I can’t speak for others with OCD, but for me the fears associated with it are surmountable when outweighed by positive feelings. Trust, love, and yes, lust, can make for a heck of a liquid courage cocktail.

4 years clean of self harm

If the title wasn’t warning enough, let me emphasize right now that this will not be a G-rated article. If the topic of self-harm upsets you, please stop reading now.

When I was 21 years old, I loathed myself. I thought I was utterly pathetic for being so socially awkward, for not having many friends, for still being a virgin, for having never had a girlfriend, for often offending people without meaning to, etc. I thought I was unlikeable, ugly, and worthless.

This resentment eventually boiled over into violence. Not towards others though; I directed it inwards, at myself. I wanted to punish myself, so I did so physically. Whenever I was angry at myself for making a social gaffe, I would steal away to my room, and cut myself.

The thing about self-harm is that it can be highly addictive; not just emotionally, but chemically, in the same way as cigarettes and other drugs. It can actually release endorphins in the brain that induce feelings of relief and even pleasure. This combined with the vicious satisfaction of hurting the person I saw as being to blame for my suffering was a potent rush, and before I knew it, I was an addict.

This went on for about a year, unbeknownst to all but a handful of my closest friends and family.

Then, four years ago almost to the day, I came home drunk from a night of making a fool of myself at the University bar, and in my clumsiness and frustration, I cut too deeply.

I accidentally severed the tendon to my left thumb, and had to be rushed to the hospital for emergency surgery. They were able to reattach it, and I only lost the use of my thumb for a few months, instead of for the rest of my life.

But the worst consequences weren’t physical; I was nearly kicked out of my university accommodation, which would have meant dropping out, as my Mum and step-Dad lived 5 hours away. University was one of the things that kept me going and gave me purpose during my darkest times, and the thought of losing that was terrifying.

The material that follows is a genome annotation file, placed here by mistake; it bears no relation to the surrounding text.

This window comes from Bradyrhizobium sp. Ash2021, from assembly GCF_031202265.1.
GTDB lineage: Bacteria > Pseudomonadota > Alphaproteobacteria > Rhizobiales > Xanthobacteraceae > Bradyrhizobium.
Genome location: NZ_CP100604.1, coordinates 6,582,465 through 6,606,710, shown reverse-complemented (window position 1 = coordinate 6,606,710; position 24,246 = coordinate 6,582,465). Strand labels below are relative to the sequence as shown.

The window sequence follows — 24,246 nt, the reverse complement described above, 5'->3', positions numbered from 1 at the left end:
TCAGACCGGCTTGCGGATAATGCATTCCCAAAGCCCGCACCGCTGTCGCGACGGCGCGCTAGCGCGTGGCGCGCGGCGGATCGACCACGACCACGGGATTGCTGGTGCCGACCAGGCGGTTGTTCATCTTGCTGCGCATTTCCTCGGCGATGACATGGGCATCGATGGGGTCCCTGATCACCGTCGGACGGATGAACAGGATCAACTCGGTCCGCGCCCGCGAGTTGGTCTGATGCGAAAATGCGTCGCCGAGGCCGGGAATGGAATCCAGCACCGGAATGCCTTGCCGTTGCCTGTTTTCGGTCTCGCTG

But even worse than that was how heartbroken my Mum was. Seeing how much I’d hurt her was one of the worst feelings I have ever experienced.

I decided then and there that I would never self-harm again, and I haven’t since.

My accident forced me to confront the consequences of my actions, which in turn spurred me to quit my destructive addiction. In hindsight, it shouldn’t have taken such a drastic wakeup call; the signs right in front of me the whole time, but I was too blinded by anger to see them. I wish I’d realized sooner that I wasn’t just hurting myself, but also the people who cared about me.

Up until this blog post, I kept this element of my past a secret, and very few people knew about it. I wasn’t ashamed, but I was afraid that people might be uncomfortable around me if they knew.

It’s this stigma that prevents many people who are struggling with self-harm from speaking out and seeking help, and if sharing my experience can help pierce this veil of silence, I figure that’s worth an awkward moment or two.

I’m 26 years old now. I no longer hate myself. I have scars, but over the years, they have faded. I still struggle with social etiquette, but I’ve learned to see the good in myself, instead of just the bad. I’m happy with my life, and I’m four years clean.

21-22 year old me didn’t think this was possible. That I was possible.

It just goes to show; you can’t see the sunrise at midnight, but that doesn’t mean it’s not coming.